But let me be honest with you. The feeling that comes after the initial AHH moment-if your friend empathizes with you even if they haven’t been through what you have-feels good. You feel more connected to that friend. Telling the truth is freeing.

Easier said than done

Believe me, this is hard work. This is a huge work in progress for me. There are times that I slip and say that I am fine and not talk about my messes and wounds. I have to then go back and admit that I am not. Vulnerability is not easy.

“And when it’s out of control I say it’s under control but it’s not, And you know it, I don’t know why it’s so hard to admit it, When being honest is the only way to fix it”

-Truth Be Told by Matthew West

This life we live is not always easy. We are not supposed to do it alone and we are supposed to be vulnerable. We are supposed to be honest and we are supposed to be connected with others. Even though it is hard to be. Honesty, and vulnerability is the way to healing.

The healing

I write about this in one of my other blog posts, Loved Ones in the Arena. Without vulnerability, we cannot heal. I have lived that truth. For the longest time, I kept things bottled up. I didn’t tell my loved ones how bad things were. I would pretend that I was fine. They could tell.

One day, it clicked for me. This is what my mom was telling me for so long. This was what she and my husband were needing for so long. To be vulnerable and honest and actually share what was going on.

This changed everything. I struggle with this still but being able to share with and have them there with me when I am struggling instead of trying to do it on my own has been a big contributor to my growth.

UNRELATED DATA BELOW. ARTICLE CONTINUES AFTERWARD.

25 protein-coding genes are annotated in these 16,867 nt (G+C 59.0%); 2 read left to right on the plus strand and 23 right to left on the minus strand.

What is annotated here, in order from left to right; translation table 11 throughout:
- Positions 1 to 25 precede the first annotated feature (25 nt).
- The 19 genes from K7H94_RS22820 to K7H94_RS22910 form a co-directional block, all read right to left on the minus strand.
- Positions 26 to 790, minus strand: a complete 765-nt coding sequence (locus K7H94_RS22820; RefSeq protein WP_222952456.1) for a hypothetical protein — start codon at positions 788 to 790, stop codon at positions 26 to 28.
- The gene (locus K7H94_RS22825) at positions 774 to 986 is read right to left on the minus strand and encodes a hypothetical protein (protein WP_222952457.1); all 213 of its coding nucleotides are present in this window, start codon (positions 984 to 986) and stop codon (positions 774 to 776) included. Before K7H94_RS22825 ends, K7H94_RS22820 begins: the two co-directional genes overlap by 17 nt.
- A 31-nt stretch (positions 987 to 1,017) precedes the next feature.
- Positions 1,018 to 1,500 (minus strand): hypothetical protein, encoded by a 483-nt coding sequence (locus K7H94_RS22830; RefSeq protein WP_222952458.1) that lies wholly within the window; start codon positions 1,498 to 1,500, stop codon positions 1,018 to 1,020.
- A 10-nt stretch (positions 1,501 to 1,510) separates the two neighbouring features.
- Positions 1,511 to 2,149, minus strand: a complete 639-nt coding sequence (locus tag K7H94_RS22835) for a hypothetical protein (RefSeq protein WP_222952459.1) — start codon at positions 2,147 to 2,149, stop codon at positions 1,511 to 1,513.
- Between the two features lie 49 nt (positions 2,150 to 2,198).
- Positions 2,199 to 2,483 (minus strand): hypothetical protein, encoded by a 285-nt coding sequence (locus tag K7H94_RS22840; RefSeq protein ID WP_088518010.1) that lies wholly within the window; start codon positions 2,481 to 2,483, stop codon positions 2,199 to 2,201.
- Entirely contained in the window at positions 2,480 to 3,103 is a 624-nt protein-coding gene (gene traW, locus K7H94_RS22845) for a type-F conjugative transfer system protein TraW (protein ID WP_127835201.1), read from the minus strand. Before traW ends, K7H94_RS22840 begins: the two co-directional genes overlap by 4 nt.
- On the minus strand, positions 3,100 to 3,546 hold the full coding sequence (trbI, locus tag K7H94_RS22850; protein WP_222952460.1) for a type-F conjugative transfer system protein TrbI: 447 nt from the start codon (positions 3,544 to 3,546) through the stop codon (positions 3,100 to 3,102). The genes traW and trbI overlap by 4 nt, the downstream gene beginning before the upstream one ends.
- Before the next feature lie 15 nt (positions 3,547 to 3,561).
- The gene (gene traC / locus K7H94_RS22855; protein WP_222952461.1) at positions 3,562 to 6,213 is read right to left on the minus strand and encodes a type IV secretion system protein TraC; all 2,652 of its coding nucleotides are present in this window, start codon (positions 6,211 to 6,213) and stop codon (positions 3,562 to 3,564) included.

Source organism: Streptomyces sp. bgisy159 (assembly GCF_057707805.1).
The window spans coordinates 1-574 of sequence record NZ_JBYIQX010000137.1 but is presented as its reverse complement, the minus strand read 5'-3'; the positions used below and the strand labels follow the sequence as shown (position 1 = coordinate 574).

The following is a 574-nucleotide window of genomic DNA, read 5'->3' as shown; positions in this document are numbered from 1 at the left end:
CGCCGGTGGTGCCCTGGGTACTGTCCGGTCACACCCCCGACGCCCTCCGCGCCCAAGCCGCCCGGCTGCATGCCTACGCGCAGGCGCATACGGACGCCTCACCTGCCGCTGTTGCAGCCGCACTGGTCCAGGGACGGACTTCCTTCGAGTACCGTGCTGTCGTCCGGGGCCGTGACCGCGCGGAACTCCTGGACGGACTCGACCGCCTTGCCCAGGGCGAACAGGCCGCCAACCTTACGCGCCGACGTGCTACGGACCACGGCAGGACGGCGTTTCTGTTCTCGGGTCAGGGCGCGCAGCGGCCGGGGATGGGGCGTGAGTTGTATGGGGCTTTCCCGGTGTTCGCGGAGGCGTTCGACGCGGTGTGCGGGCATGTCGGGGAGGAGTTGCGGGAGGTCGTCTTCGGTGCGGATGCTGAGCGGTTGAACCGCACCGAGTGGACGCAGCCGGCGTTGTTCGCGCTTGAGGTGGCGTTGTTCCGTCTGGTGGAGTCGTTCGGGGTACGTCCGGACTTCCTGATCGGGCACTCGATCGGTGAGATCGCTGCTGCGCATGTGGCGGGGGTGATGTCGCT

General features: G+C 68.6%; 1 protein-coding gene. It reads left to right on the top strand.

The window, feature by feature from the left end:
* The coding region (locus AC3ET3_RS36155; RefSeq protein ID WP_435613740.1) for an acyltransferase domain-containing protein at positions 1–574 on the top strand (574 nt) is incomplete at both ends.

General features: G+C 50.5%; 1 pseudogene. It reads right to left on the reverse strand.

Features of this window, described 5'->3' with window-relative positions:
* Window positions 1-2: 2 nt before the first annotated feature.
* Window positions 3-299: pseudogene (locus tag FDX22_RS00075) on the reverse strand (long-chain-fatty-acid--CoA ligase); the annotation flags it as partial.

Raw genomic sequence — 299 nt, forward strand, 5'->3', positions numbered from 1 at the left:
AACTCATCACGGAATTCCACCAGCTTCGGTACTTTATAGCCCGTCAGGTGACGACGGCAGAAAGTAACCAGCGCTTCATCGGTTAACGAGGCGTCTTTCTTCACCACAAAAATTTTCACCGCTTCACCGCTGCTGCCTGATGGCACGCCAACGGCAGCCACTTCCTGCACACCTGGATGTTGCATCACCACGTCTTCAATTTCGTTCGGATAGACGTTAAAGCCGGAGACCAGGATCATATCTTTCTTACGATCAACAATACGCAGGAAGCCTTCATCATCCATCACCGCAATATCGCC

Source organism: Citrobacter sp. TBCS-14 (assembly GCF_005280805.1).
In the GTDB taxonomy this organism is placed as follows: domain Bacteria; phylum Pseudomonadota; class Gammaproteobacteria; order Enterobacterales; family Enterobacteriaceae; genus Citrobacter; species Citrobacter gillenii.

The Hope

I will say this over and over again. Vulnerability. The hope is that we as a community can be better about being honest and vulnerable. To stop saying that you’re fine when you are falling apart. Or even just having a rough day. In my life, I know that the people I am vulnerable and honest with, when they are vulnerable and honest with me makes me feel more secure and connected in the relationship. Let’s let the truth be told.

Savannah Howe

Savannah is a Colorado native of twenty-three years. She has been married to her husband for five years in December and they just welcomed their new baby girl into the world in June. About a year or so ago, Savannah realized that she needed to take a serious look at what she wanted for her life. She realized that she wanted to educate and inspire others through her story and has felt very called to do so. Savannah has always had a passion for helping others. Ever since she can remember, she has wanted to support others to overcome trauma and obstacles that were similar to what she experienced. As a young child she was abused, neglected and exposed to other traumas, but she knew God had a plan and a purpose. She has put in and is still putting in the work to overcome the traumas, and she wishes to encourage and give hope to others. She hopes to continue with her blog, finish writing her book, as well as speak to adults, kids, teachers, parents and anyone else who will listen about her stories to help educate and inspire.